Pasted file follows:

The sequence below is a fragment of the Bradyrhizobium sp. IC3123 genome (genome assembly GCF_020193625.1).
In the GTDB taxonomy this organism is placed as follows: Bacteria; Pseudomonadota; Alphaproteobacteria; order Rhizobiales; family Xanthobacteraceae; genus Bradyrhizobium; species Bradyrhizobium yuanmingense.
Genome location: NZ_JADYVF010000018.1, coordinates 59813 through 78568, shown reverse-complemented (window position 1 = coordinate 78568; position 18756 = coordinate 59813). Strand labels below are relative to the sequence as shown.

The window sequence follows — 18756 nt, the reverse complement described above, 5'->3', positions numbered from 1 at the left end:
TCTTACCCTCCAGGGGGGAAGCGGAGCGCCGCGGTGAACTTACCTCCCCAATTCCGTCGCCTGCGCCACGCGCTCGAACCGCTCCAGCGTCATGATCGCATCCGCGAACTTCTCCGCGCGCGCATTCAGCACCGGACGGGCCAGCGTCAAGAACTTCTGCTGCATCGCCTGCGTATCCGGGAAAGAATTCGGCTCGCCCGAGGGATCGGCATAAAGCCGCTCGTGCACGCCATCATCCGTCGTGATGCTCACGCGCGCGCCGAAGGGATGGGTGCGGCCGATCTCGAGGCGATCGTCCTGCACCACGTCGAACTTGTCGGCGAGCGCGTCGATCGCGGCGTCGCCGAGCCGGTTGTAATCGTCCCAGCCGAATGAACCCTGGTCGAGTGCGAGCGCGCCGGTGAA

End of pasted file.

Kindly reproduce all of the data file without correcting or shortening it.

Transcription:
The sequence below is a fragment of the Bradyrhizobium sp. IC3123 genome (genome assembly GCF_020193625.1).
In the GTDB taxonomy this organism is placed as follows: Bacteria; Pseudomonadota; Alphaproteobacteria; order Rhizobiales; family Xanthobacteraceae; genus Bradyrhizobium; species Bradyrhizobium yuanmingense.
Genome location: NZ_JADYVF010000018.1, coordinates 59813 through 78568, shown reverse-complemented (window position 1 = coordinate 78568; position 18756 = coordinate 59813). Strand labels below are relative to the sequence as shown.

The window sequence follows — 18756 nt, the reverse complement described above, 5'->3', positions numbered from 1 at the left end:
TCTTACCCTCCAGGGGGGAAGCGGAGCGCCGCGGTGAACTTACCTCCCCAATTCCGTCGCCTGCGCCACGCGCTCGAACCGCTCCAGCGTCATGATCGCATCCGCGAACTTCTCCGCGCGCGCATTCAGCACCGGACGGGCCAGCGTCAAGAACTTCTGCTGCATCGCCTGCGTATCCGGGAAAGAATTCGGCTCGCCCGAGGGATCGGCATAAAGCCGCTCGTGCACGCCATCATCCGTCGTGATGCTCACGCGCGCGCCGAAGGGATGGGTGCGGCCGATCTCGAGGCGATCGTCCTGCACCACGTCGAACTTGTCGGCGAGCGCGTCGATCGCGGCGTCGCCGAGCCGGTTGTAATCGTCCCAGCCGAATGAACCCTGGTCGAGTGCGAGCGCGCCGGTGAA